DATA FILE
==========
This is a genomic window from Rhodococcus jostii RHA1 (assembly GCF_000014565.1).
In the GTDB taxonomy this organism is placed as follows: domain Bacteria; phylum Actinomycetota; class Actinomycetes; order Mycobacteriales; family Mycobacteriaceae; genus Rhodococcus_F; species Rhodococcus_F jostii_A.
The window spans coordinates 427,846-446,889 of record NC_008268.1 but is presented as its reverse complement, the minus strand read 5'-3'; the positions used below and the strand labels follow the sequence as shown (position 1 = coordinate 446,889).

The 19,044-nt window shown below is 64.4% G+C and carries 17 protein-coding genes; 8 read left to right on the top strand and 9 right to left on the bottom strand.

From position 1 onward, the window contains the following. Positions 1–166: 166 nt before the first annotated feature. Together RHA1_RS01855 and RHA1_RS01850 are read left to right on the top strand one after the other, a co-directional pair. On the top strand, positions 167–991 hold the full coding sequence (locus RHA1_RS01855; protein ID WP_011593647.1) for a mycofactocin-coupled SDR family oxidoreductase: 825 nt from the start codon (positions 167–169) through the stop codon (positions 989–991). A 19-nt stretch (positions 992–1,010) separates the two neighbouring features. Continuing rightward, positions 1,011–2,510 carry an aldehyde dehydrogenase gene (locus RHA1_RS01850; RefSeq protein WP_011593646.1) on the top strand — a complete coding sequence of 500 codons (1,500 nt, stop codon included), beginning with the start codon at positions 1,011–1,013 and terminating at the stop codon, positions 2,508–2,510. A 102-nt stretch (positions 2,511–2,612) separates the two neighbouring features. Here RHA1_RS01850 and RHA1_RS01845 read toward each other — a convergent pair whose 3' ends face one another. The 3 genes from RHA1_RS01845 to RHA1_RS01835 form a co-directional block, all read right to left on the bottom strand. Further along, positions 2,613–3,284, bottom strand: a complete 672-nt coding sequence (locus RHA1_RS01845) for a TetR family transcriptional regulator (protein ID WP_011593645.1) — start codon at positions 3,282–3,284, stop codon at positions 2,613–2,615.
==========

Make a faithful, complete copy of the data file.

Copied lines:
This is a genomic window from Rhodococcus jostii RHA1 (assembly GCF_000014565.1).
In the GTDB taxonomy this organism is placed as follows: domain Bacteria; phylum Actinomycetota; class Actinomycetes; order Mycobacteriales; family Mycobacteriaceae; genus Rhodococcus_F; species Rhodococcus_F jostii_A.
The window spans coordinates 427,846-446,889 of record NC_008268.1 but is presented as its reverse complement, the minus strand read 5'-3'; the positions used below and the strand labels follow the sequence as shown (position 1 = coordinate 446,889).

The 19,044-nt window shown below is 64.4% G+C and carries 17 protein-coding genes; 8 read left to right on the top strand and 9 right to left on the bottom strand.

From position 1 onward, the window contains the following. Positions 1–166: 166 nt before the first annotated feature. Together RHA1_RS01855 and RHA1_RS01850 are read left to right on the top strand one after the other, a co-directional pair. On the top strand, positions 167–991 hold the full coding sequence (locus RHA1_RS01855; protein ID WP_011593647.1) for a mycofactocin-coupled SDR family oxidoreductase: 825 nt from the start codon (positions 167–169) through the stop codon (positions 989–991). A 19-nt stretch (positions 992–1,010) separates the two neighbouring features. Continuing rightward, positions 1,011–2,510 carry an aldehyde dehydrogenase gene (locus RHA1_RS01850; RefSeq protein WP_011593646.1) on the top strand — a complete coding sequence of 500 codons (1,500 nt, stop codon included), beginning with the start codon at positions 1,011–1,013 and terminating at the stop codon, positions 2,508–2,510. A 102-nt stretch (positions 2,511–2,612) separates the two neighbouring features. Here RHA1_RS01850 and RHA1_RS01845 read toward each other — a convergent pair whose 3' ends face one another. The 3 genes from RHA1_RS01845 to RHA1_RS01835 form a co-directional block, all read right to left on the bottom strand. Further along, positions 2,613–3,284, bottom strand: a complete 672-nt coding sequence (locus RHA1_RS01845) for a TetR family transcriptional regulator (protein ID WP_011593645.1) — start codon at positions 3,282–3,284, stop codon at positions 2,613–2,615.